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Steady-State ThermoReflectance Fiberoptics (SSTR-F)

Steady-State ThermoReflectance Fiberoptics (SSTR-F) combines the technological power of laser based thermoreflectance experiments with the proven measurement capabilities of steady state thermal measurements that can accommodate sample sizes as small as a few hundred microns.

Best For Liquids, and Pastes

80K – 600K


Up To 100 Microns

Spot Size


SSTR-F features
  • Absolute measurement of thermal conductivity
  • Thin films and coatings (> 1 micron)
  • Effective boundary resistance (thickness <1 micron)
  • Auto-scanning for thermal conductivity mapping
  • No inputs (i.e. heat capacity)
  • Multi-Thermophysical Properties
  • Thin films and coatings (> 5 nm)
  • Thermal Boundary Resistances
SSTR-F measures thermal conductivity using the combination of laser based thermoreflectance techniques with traditional steady-state thermal testing concepts using the Hopkins Analysis. Harnessing decades of knowledge regarding the relationship between temperature and the thermoreflectance of metals, laser heating of a thin metal film on a material of interest allows for determination of the thermal conductivity of the underlying material without knowledge of the material’s heat capacity by probing the response of the metal due to the pump. These concepts, laser based pumpprobe experiments, have been utilized for decades to measure various optical, mechanical, and thermal properties of materials. 

Unlike most traditional free-space (exposed laser beams) pump-probe experiments, SSTR-F incorporates all of its active and passive components in fiber-optic leading to a compact, simple system with increased safety, no need for prior optical experience, and
streamlined high throughput measurements.

The technique works in principle by inducing a steady-state temperature rise in a material via long enough exposure to heating from a pump laser. A probe beam is then used to detect the resulting change in reflectance, which is proportional to the change in temperature at the sample surface. Increasing the power of the pump beam to induce larger temperature rises, Fourier’s law is used to determine the thermal conductivity.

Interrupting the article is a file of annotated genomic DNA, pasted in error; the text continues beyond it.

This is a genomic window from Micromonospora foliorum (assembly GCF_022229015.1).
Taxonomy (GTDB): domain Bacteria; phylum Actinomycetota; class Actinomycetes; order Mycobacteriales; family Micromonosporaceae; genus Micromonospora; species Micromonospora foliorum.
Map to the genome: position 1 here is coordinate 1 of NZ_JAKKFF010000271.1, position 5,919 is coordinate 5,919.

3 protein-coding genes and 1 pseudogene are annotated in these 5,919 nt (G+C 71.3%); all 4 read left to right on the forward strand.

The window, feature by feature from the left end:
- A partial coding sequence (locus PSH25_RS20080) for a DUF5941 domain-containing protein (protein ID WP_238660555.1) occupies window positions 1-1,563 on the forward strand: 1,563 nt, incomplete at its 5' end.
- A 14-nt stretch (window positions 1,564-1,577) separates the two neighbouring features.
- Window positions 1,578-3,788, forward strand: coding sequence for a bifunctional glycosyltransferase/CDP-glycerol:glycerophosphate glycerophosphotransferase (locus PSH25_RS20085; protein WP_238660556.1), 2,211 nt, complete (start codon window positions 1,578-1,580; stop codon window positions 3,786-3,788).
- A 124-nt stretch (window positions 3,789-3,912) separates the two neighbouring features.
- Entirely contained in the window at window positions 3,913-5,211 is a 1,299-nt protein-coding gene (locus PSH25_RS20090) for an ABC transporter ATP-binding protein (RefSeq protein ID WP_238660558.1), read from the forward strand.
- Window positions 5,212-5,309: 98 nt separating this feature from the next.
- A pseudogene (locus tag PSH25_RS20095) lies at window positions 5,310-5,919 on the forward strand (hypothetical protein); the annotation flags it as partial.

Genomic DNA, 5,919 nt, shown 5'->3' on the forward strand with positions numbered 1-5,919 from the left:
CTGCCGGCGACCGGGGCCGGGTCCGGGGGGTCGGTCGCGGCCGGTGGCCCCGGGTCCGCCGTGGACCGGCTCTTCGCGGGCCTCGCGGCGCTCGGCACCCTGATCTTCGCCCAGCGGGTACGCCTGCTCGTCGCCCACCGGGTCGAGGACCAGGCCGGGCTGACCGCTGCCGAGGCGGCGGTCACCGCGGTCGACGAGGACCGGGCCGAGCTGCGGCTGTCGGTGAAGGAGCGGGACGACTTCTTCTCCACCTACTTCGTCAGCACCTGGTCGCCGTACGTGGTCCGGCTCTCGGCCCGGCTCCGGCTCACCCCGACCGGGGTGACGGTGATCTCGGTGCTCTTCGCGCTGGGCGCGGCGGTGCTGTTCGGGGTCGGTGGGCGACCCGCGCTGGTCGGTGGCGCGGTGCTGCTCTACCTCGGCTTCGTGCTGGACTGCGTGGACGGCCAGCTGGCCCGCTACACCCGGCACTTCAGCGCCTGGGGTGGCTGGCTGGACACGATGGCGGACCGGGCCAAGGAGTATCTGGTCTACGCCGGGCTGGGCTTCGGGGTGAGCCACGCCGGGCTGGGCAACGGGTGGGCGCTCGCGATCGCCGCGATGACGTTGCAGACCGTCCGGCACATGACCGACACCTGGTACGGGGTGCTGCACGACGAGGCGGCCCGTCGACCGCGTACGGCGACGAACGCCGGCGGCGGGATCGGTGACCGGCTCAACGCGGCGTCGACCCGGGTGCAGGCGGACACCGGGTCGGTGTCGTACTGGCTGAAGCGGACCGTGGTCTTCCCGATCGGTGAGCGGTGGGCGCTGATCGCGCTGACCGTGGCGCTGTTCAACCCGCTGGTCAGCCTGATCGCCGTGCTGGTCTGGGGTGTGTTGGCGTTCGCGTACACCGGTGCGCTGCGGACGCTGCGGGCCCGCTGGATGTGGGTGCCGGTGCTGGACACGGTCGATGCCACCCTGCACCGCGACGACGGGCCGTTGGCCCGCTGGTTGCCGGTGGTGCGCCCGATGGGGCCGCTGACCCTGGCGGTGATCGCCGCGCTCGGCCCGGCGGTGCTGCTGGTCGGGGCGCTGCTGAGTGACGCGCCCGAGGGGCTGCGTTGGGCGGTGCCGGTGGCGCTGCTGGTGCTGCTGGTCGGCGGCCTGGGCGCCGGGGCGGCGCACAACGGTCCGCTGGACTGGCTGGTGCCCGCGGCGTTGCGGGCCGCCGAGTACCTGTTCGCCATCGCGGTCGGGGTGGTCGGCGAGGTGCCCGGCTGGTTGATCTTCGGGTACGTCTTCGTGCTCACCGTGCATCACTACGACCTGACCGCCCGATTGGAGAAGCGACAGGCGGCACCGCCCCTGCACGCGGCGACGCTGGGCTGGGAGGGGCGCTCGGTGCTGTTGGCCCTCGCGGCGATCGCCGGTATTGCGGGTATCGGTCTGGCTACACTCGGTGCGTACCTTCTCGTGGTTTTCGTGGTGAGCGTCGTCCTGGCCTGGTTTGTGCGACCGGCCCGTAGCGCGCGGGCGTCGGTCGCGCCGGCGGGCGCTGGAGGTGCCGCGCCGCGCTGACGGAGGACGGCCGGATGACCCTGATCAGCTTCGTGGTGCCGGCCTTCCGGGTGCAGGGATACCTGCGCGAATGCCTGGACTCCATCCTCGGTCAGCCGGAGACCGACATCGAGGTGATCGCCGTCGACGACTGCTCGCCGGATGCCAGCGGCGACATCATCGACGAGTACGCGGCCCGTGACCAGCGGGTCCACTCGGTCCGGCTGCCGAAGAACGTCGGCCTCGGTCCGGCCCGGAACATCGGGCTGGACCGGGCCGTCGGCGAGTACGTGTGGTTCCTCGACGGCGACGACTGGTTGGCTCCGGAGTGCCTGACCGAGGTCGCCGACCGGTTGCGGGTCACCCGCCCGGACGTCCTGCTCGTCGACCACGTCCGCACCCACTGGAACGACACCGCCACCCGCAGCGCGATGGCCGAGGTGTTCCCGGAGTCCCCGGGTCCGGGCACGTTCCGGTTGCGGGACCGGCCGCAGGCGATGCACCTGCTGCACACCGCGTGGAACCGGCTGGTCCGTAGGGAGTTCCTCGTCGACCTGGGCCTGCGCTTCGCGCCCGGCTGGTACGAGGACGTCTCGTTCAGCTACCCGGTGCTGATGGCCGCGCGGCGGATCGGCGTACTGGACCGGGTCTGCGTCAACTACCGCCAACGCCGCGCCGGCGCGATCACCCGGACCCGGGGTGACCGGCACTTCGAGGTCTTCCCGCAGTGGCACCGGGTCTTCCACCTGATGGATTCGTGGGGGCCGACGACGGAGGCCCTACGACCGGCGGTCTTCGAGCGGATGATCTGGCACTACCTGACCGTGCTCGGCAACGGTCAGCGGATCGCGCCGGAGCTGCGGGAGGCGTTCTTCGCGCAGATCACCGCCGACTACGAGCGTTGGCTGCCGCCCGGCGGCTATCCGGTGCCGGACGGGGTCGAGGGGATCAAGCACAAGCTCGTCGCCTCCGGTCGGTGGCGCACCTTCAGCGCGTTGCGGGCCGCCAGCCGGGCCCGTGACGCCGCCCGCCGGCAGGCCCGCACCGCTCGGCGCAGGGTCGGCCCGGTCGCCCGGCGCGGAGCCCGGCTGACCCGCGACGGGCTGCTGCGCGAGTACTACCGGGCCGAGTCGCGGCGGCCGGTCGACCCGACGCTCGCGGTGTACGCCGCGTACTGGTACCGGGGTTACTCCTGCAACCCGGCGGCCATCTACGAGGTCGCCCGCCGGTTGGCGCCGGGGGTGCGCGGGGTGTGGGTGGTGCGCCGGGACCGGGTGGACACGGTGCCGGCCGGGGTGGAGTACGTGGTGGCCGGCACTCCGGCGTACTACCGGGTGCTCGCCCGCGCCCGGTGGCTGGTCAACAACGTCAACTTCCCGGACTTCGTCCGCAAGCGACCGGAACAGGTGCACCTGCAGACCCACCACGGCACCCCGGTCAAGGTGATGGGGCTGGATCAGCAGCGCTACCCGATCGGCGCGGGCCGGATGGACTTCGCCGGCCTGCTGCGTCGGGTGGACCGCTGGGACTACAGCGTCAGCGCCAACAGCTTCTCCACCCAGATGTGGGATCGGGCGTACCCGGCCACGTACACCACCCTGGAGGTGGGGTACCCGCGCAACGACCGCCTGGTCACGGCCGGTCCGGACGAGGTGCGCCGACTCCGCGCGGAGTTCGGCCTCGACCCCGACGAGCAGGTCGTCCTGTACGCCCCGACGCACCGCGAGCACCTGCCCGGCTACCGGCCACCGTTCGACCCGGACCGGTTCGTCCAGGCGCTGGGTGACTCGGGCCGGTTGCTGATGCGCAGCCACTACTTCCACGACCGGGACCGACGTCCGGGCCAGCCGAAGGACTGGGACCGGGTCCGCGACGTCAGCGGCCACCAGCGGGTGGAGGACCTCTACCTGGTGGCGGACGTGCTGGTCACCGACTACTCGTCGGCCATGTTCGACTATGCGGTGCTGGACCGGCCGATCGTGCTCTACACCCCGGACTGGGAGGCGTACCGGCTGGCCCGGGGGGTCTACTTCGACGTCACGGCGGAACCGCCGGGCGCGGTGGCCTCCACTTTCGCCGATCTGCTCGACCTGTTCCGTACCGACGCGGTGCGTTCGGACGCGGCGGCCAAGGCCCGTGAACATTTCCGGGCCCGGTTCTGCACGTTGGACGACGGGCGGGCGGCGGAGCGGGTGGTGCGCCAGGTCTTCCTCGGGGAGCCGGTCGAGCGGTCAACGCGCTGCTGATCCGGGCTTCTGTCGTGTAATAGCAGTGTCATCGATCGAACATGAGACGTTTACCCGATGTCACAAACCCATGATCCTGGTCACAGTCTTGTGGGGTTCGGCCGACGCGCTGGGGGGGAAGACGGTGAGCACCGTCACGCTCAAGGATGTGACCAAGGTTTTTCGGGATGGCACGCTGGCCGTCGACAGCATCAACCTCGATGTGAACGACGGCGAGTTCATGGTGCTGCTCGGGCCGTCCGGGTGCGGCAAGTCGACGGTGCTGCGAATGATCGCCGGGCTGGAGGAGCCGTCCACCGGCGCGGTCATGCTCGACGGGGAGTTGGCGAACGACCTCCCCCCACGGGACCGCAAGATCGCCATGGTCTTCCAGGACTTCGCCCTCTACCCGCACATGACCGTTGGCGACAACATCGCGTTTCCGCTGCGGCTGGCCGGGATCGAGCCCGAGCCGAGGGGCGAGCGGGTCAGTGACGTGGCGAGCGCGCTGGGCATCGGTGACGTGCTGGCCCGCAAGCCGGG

For expanded capabilities, the FDTR Testing Module may be added to the basic SSTR system. A key upgrade is the ability to measure thermal conductance and heat capacity of ultra-thin films – coatings down to a few nanometers thick. Understanding of the intrinsic and interface resistances between layers on a nano-scale, is a valued measurement for investigating the heat transfer efficiency of micro-electronics and related fields.


SSTR-F Specification
Materials Solids and Liquids
Thermal Conductivity Range 0.05 to 2500 W/m•K
Directional Measurement Through-thickness and In-plane
Spot Size Up to 100 microns
Temperature Range 80K – 600K
Accuracy 5%
Repeatability 2%
FDTR Specification
Thermal Conductivity Range 0.05 to 2500 W/m•K
Directional Measurement Through-thickness and In-plane
Thin-film Thickness > 5 nm

Sample Measurements

the sample
The Sample

Samples of interest and sapphire sample are coated with a thin metal layer and sapphire sample is tested to determine the gamma coefficient.

Approximate Time: 1 minute

place the sample
Place Sample

Place sample on stage, specify number of tests, and specify spacing. Based on Z direction, the sample stage auto-focuses the laser.

Approximate Time: 1 minute

Run Experiment
Run Experiment

The scan routine starts with autofocus at every point and runs user specified number of tests.

Approximate Time: < 2 minute

Export Results to excel
Exporting Results

Calculations of thermal conductivity with associated error are computed and reported.

Approximate Time: 1 minute


Bulk High Thermal Conductivity Small Samples
SSTR-F Application

Single Crystal silicon carbide (4H-SiC) wafer pieces of 2 mm diameter x 0.5 mm thickness were measured for thermal conductivity. SSTR-F testing results of 335 W/m·K +/- 28 W/m·K, correlated well with literature values (364 W/m·K) and traditional Time-domain Thermoreflectance (TDTR) measurements of 324 W/m·K.

High Thermal Conductivity Coatings
SSTR-F Application

High-purity aluminum nitride (AIN) coatings were grown on sapphire wafers at thickness of 6 μm. This coating was measured with test spot of 20 μm and 40 μm, and values were within +/- 5% of each other. The measured AIN in-plane thermal conductivity was measured at average of 283.7 W/m·K across multiple sample locations. Thermal conductivity values were observed to vary widely (+/- 36.3 W/m·K) due to micro-structure, grain size and defect concentrations. Additional measurement of bulk thermal conductivity on coatings as thin as 1 μm are also possible with SSTR-F.

High Resolution Thermal Mapping
Thermal Diffusivity of Water

Using the SSTR-F and automated X-Y movement testing stage, users are able to thermally map their samples for thermal conductivity. The testing spot size can be changed via varying objectives from 1 to 100 microns for sensitivity tuning, while the step size can be optimized to match the micro-structural length scales of a sample.